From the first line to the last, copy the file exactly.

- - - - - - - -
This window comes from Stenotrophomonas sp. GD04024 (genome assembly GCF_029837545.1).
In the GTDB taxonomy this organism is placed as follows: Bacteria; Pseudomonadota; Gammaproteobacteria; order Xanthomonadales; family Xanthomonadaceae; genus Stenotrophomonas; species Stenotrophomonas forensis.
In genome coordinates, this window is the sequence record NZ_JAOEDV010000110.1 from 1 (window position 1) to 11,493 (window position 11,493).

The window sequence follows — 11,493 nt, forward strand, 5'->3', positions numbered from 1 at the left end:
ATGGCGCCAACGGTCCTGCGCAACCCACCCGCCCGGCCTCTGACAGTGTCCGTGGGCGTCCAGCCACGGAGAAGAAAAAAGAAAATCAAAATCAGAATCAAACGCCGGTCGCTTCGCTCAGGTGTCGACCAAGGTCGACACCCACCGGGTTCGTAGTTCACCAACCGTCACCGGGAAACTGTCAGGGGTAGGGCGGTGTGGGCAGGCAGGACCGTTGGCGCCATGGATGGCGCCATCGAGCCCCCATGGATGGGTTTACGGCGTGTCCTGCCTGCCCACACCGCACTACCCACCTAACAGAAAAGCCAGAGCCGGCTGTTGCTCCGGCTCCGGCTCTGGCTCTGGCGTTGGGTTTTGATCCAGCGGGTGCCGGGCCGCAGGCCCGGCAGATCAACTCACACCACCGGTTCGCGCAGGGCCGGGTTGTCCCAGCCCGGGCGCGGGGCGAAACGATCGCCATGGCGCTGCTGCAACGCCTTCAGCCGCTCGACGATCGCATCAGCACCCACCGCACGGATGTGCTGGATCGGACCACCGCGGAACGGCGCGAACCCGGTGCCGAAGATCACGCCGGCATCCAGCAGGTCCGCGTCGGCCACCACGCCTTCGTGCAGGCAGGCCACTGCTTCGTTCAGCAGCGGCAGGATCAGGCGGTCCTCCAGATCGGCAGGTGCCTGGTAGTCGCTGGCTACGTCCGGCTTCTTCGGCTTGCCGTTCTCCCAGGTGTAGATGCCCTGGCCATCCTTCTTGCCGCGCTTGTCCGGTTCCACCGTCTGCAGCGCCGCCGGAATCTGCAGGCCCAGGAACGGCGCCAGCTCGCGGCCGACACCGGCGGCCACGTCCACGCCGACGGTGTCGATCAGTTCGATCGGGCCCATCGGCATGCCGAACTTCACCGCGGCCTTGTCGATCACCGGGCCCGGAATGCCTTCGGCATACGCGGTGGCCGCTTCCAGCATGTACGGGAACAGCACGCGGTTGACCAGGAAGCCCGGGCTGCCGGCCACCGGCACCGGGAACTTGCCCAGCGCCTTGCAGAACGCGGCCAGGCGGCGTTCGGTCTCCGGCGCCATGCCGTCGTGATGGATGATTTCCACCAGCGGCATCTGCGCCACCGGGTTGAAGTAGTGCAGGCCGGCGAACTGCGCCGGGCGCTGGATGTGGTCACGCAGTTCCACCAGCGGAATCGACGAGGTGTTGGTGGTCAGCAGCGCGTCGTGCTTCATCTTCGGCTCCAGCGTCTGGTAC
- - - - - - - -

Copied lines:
This window comes from Stenotrophomonas sp. GD04024 (genome assembly GCF_029837545.1).
In the GTDB taxonomy this organism is placed as follows: Bacteria; Pseudomonadota; Gammaproteobacteria; order Xanthomonadales; family Xanthomonadaceae; genus Stenotrophomonas; species Stenotrophomonas forensis.
In genome coordinates, this window is the sequence record NZ_JAOEDV010000110.1 from 1 (window position 1) to 11,493 (window position 11,493).

The window sequence follows — 11,493 nt, forward strand, 5'->3', positions numbered from 1 at the left end:
ATGGCGCCAACGGTCCTGCGCAACCCACCCGCCCGGCCTCTGACAGTGTCCGTGGGCGTCCAGCCACGGAGAAGAAAAAAGAAAATCAAAATCAGAATCAAACGCCGGTCGCTTCGCTCAGGTGTCGACCAAGGTCGACACCCACCGGGTTCGTAGTTCACCAACCGTCACCGGGAAACTGTCAGGGGTAGGGCGGTGTGGGCAGGCAGGACCGTTGGCGCCATGGATGGCGCCATCGAGCCCCCATGGATGGGTTTACGGCGTGTCCTGCCTGCCCACACCGCACTACCCACCTAACAGAAAAGCCAGAGCCGGCTGTTGCTCCGGCTCCGGCTCTGGCTCTGGCGTTGGGTTTTGATCCAGCGGGTGCCGGGCCGCAGGCCCGGCAGATCAACTCACACCACCGGTTCGCGCAGGGCCGGGTTGTCCCAGCCCGGGCGCGGGGCGAAACGATCGCCATGGCGCTGCTGCAACGCCTTCAGCCGCTCGACGATCGCATCAGCACCCACCGCACGGATGTGCTGGATCGGACCACCGCGGAACGGCGCGAACCCGGTGCCGAAGATCACGCCGGCATCCAGCAGGTCCGCGTCGGCCACCACGCCTTCGTGCAGGCAGGCCACTGCTTCGTTCAGCAGCGGCAGGATCAGGCGGTCCTCCAGATCGGCAGGTGCCTGGTAGTCGCTGGCTACGTCCGGCTTCTTCGGCTTGCCGTTCTCCCAGGTGTAGATGCCCTGGCCATCCTTCTTGCCGCGCTTGTCCGGTTCCACCGTCTGCAGCGCCGCCGGAATCTGCAGGCCCAGGAACGGCGCCAGCTCGCGGCCGACACCGGCGGCCACGTCCACGCCGACGGTGTCGATCAGTTCGATCGGGCCCATCGGCATGCCGAACTTCACCGCGGCCTTGTCGATCACCGGGCCCGGAATGCCTTCGGCATACGCGGTGGCCGCTTCCAGCATGTACGGGAACAGCACGCGGTTGACCAGGAAGCCCGGGCTGCCGGCCACCGGCACCGGGAACTTGCCCAGCGCCTTGCAGAACGCGGCCAGGCGGCGTTCGGTCTCCGGCGCCATGCCGTCGTGATGGATGATTTCCACCAGCGGCATCTGCGCCACCGGGTTGAAGTAGTGCAGGCCGGCGAACTGCGCCGGGCGCTGGATGTGGTCACGCAGTTCCACCAGCGGAATCGACGAGGTGTTGGTGGTCAGCAGCGCGTCGTGCTTCATCTTCGGCTCCAGCGTCTGGTAC